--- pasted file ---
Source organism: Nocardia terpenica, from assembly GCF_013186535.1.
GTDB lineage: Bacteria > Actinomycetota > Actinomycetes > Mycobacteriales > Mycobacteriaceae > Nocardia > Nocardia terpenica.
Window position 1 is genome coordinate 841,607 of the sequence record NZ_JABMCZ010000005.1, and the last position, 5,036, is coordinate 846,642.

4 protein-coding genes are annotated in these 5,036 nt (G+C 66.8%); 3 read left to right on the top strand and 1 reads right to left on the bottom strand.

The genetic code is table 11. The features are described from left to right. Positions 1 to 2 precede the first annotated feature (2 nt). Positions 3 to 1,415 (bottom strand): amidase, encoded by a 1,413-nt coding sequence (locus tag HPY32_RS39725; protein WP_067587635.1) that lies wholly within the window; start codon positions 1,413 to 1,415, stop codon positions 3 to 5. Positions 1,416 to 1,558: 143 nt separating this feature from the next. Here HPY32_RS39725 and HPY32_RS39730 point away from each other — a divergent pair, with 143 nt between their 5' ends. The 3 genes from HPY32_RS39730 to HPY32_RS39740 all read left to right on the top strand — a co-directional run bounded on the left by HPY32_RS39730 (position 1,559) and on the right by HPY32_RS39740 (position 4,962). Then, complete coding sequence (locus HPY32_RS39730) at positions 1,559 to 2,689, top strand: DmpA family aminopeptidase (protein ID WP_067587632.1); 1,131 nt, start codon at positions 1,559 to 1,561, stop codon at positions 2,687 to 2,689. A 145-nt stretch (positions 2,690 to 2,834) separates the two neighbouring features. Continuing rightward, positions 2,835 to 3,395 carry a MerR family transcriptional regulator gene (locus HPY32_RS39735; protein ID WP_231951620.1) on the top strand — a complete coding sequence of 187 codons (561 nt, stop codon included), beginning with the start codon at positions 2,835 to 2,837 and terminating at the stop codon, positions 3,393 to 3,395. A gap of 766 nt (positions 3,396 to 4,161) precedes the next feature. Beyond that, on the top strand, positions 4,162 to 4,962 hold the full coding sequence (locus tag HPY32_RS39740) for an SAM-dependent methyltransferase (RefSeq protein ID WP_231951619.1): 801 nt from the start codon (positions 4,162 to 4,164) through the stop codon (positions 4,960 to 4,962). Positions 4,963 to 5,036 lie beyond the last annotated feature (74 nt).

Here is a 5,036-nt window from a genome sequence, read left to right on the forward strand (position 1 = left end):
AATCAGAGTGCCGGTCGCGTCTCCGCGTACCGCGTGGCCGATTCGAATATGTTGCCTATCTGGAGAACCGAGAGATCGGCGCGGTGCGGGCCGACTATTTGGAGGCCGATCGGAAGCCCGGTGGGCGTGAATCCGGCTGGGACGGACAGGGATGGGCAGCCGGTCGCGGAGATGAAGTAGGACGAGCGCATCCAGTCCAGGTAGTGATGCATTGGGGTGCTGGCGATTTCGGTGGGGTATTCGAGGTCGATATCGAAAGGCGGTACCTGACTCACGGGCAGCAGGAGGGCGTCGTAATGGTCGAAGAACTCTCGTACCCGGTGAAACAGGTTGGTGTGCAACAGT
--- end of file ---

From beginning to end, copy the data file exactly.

Source organism: Nocardia terpenica, from assembly GCF_013186535.1.
GTDB lineage: Bacteria > Actinomycetota > Actinomycetes > Mycobacteriales > Mycobacteriaceae > Nocardia > Nocardia terpenica.
Window position 1 is genome coordinate 841,607 of the sequence record NZ_JABMCZ010000005.1, and the last position, 5,036, is coordinate 846,642.

4 protein-coding genes are annotated in these 5,036 nt (G+C 66.8%); 3 read left to right on the top strand and 1 reads right to left on the bottom strand.

The genetic code is table 11. The features are described from left to right. Positions 1 to 2 precede the first annotated feature (2 nt). Positions 3 to 1,415 (bottom strand): amidase, encoded by a 1,413-nt coding sequence (locus tag HPY32_RS39725; protein WP_067587635.1) that lies wholly within the window; start codon positions 1,413 to 1,415, stop codon positions 3 to 5. Positions 1,416 to 1,558: 143 nt separating this feature from the next. Here HPY32_RS39725 and HPY32_RS39730 point away from each other — a divergent pair, with 143 nt between their 5' ends. The 3 genes from HPY32_RS39730 to HPY32_RS39740 all read left to right on the top strand — a co-directional run bounded on the left by HPY32_RS39730 (position 1,559) and on the right by HPY32_RS39740 (position 4,962). Then, complete coding sequence (locus HPY32_RS39730) at positions 1,559 to 2,689, top strand: DmpA family aminopeptidase (protein ID WP_067587632.1); 1,131 nt, start codon at positions 1,559 to 1,561, stop codon at positions 2,687 to 2,689. A 145-nt stretch (positions 2,690 to 2,834) separates the two neighbouring features. Continuing rightward, positions 2,835 to 3,395 carry a MerR family transcriptional regulator gene (locus HPY32_RS39735; protein ID WP_231951620.1) on the top strand — a complete coding sequence of 187 codons (561 nt, stop codon included), beginning with the start codon at positions 2,835 to 2,837 and terminating at the stop codon, positions 3,393 to 3,395. A gap of 766 nt (positions 3,396 to 4,161) precedes the next feature. Beyond that, on the top strand, positions 4,162 to 4,962 hold the full coding sequence (locus tag HPY32_RS39740) for an SAM-dependent methyltransferase (RefSeq protein ID WP_231951619.1): 801 nt from the start codon (positions 4,162 to 4,164) through the stop codon (positions 4,960 to 4,962). Positions 4,963 to 5,036 lie beyond the last annotated feature (74 nt).

Here is a 5,036-nt window from a genome sequence, read left to right on the forward strand (position 1 = left end):
AATCAGAGTGCCGGTCGCGTCTCCGCGTACCGCGTGGCCGATTCGAATATGTTGCCTATCTGGAGAACCGAGAGATCGGCGCGGTGCGGGCCGACTATTTGGAGGCCGATCGGAAGCCCGGTGGGCGTGAATCCGGCTGGGACGGACAGGGATGGGCAGCCGGTCGCGGAGATGAAGTAGGACGAGCGCATCCAGTCCAGGTAGTGATGCATTGGGGTGCTGGCGATTTCGGTGGGGTATTCGAGGTCGATATCGAAAGGCGGTACCTGACTCACGGGCAGCAGGAGGGCGTCGTAATGGTCGAAGAACTCTCGTACCCGGTGAAACAGGTTGGTGTGCAACAGT